The fatal shooting of a teenager by police near Paris has sparked outrage in France and further afield. Witness videos show the 17-year-old Nahel being shot by a police officer at close range during a traffic stop.
French President Emmanuel Macron has described the incident as “inexcusable” and a police officer has been preliminarily charged with voluntary homocide.
The streets of Nahel’s hometown on the outskirts of Paris were full of mourners on Thursday, many of them dressed in white. As people descended on Nanterre to pay their respects to the teenager, sirens rang through the air and the mood was tense, with a heavy police presence.
“We live in a country where we aren’t safe. When we go outside we could die at any moment,” one protester told DW. “We live in France which is supposed to mean ‘liberty, equality, fraternity,’ but that doesn’t exist anymore. Now the police make the rules and do what they want. If they decide to kill someone, they just do it,” he said.
“I’m so sorry for his family,” another local resident said. “He was so young — just seventeen — with his whole life ahead of him.”
The march followed two nights of violent unrest, during which some 150 people were arrested after schools, town halls and police stations were vandalized across the country.
French Interior Minister Gerald Darmanin told reporters 170 police officers were injured in clashes and praised their response: “They were very professional in very difficult conditions and I would like to reiterate my support for them, my confidence in them and tell them that I am, of course, by their side,” he said on Thursday.
Is police violence on the rise in France?
But campaigners are now demanding answers on how policing works in France. The European Network Against Racism said the death of Nahel, who is understood to be of North African descent, raises “urgent questions about the excessive use of force by law enforcement agencies, particularly towards racialized groups.”
In a statement sent to DW, the campaign group called on the French government to “take immediate action to address the concerns raised by civil society organizations and human rights groups regarding impunity and racialized policing in France.”
Jacques de Maillard is a professor of political science at the University of Versailles-Saint-Quentin and the author of the 2022 book “Comparative Policing.” De Maillard told DW the death of 17-year-old Nahel is part of a broader trend: “The degradation of relations between the police and young, working-class men from minority ethnic backgrounds is a key element of the situation in France,” he said.
“When it comes to maintaining public order, there has undeniably been a hardening of police responses in recent years, with violent episodes,” de Maillard said. The political scientist pointed to a 2017 law which relaxed the conditions under which police officers can fire shots at vehicles trying to flee a scene. Last year, 13 people died in shootings linked to traffic stop incidents — a record-breaking figure for France.
“When you broaden the possibilities of what can be done, the problem is that you create the risk of extensive interpretations of this rule,” de Maillard said.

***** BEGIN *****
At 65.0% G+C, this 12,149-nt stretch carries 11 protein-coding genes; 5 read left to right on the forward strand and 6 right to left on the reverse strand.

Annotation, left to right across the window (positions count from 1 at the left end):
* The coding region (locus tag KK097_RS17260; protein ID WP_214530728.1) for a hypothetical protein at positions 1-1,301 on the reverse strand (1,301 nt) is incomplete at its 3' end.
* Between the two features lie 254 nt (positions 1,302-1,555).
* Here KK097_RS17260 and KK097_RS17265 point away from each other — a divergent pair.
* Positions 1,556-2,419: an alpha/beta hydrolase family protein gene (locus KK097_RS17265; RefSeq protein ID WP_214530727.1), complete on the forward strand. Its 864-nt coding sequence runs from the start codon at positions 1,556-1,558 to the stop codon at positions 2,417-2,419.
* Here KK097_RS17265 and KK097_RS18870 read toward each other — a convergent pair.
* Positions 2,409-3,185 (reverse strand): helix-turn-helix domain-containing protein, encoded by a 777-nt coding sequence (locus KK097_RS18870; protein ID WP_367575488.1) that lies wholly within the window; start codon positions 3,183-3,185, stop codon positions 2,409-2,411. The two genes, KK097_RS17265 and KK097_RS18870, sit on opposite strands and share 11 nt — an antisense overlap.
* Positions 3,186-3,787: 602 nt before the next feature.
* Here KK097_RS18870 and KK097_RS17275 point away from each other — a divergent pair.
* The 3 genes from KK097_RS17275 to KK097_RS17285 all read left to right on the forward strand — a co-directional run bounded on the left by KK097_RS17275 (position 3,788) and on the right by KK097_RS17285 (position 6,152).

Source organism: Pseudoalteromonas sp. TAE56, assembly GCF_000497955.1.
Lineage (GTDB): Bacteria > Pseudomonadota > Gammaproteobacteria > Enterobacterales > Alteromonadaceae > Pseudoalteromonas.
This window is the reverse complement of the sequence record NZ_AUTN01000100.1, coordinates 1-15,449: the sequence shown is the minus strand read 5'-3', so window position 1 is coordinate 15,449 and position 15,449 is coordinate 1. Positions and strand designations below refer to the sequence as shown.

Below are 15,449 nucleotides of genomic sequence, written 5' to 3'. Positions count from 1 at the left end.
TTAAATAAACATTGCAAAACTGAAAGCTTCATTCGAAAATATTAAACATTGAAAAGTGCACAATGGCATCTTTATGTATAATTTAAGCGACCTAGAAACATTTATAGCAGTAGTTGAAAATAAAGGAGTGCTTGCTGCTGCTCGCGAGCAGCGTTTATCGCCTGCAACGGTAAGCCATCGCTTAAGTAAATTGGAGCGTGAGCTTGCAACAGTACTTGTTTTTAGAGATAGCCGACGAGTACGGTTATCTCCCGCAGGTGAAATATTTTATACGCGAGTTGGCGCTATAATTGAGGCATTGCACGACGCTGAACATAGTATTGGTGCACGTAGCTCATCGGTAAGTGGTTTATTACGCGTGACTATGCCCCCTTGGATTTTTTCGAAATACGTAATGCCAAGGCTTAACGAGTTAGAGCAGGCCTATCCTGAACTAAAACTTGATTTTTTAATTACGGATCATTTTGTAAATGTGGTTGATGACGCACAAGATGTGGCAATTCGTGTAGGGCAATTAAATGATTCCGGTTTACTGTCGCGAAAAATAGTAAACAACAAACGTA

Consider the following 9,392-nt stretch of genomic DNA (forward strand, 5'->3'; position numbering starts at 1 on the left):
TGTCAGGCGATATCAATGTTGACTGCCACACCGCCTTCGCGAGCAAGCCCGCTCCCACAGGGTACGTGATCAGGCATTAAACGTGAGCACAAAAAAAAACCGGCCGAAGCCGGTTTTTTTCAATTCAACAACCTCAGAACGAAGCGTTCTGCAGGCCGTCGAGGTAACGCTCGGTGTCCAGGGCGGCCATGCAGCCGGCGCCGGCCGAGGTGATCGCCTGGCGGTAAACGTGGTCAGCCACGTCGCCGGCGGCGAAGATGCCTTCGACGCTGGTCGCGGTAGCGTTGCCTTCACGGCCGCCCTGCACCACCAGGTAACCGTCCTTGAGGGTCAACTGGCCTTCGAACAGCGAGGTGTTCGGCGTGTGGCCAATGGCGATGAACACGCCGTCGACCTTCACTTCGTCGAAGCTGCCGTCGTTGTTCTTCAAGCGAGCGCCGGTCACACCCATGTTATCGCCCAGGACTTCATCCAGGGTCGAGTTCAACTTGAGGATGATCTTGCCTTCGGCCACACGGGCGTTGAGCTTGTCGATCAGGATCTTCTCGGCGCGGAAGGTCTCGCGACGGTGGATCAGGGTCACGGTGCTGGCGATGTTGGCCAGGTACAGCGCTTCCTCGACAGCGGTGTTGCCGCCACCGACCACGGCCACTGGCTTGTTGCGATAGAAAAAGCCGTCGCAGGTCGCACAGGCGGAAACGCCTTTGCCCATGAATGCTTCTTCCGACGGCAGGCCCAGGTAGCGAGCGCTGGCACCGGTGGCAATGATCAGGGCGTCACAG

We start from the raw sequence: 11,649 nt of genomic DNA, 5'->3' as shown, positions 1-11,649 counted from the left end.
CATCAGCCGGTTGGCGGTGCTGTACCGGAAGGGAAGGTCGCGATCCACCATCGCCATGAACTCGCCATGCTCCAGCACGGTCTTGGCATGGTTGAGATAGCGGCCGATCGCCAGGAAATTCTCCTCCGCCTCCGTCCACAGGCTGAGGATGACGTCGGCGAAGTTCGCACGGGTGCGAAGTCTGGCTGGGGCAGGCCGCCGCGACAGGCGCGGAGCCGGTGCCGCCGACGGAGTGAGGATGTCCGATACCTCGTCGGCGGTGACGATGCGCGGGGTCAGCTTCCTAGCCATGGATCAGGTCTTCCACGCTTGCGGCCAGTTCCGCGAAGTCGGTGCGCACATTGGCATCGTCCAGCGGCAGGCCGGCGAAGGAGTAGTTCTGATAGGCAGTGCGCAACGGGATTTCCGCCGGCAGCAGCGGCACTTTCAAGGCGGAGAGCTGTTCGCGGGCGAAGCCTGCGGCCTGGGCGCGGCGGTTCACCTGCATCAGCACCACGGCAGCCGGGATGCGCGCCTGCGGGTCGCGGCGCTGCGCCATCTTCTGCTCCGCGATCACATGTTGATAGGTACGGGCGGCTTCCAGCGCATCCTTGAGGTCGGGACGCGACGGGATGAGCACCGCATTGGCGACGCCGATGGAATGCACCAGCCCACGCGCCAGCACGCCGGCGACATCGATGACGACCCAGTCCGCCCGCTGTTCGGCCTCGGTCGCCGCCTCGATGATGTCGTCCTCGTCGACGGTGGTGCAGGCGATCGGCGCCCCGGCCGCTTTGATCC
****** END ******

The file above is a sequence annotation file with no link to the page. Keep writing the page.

But French police spokesperson Sonia Fibleuil pushed back on accusations of rising police violence in her country. “There were 157 incidents involving shots fired at moving vehicles in 2021, and in 2022 there were 138 — so there is a slightly decreasing trend,” she told broadcaster Public Sénat on Wednesday. Fibleuil said the use of weapons by police has also decreased from more than 300 incidents per year prior to 2019, down to 285 in 2022.
“When an operational shot is fired, it’s because we are obliged to do so. We should not forget that the legal framework … outlines strict proportionality and absolute necessity,” she said, acknowledging that the record number of traffic stop deaths in 2022 was “dramatic.”
De Maillard said there are “non-negligible differences” in approaches to policing in France compared with nearby Germany and the United Kingdom. “What seems different to me in these two countries is that the question of police legitimacy weighs more heavily on policy makers and police leaders,” he said.
De Maillard says German police tend to be more careful when it comes to identity checks, and British police are “more inclined” to favor partnerships with the public.
Campaigners demand police reform after teenager’s death
The European Network Against Racism wants to see the establishment of an independent body to investigate Nahel’s death. “The untimely end of a young person’s future due to racist police violence demands immediate justice and reform,” the campaign group said on Thursday.
“Incidents like this only widen the gap between law enforcement and the people they are meant to protect,” they added. “Only through collaborative efforts and a redefinition of policing can we hope to bring about meaningful change and ensure that tragedies like this do not occur again.”
Researcher Jacques de Maillard also thinks something has to change. “It’s not that the police institution is a total failure, but there is a collective responsibility,” he said. “In my eyes, the institution has a broader duty to put in place systems for recruitment, training and management which emphasize independent checks on police officers’ actions.”
Still, de Maillard says the situation in France remains “very, very complicated.”
“When you look at political reactions, principally on the right of the spectrum, there are some people who say that in part, the problem here is not the police, the problem is the young people,” he said. “There are strong political constraints on police reform because it’s an extremely polarizing question.”
Edited by: Emily Schultheis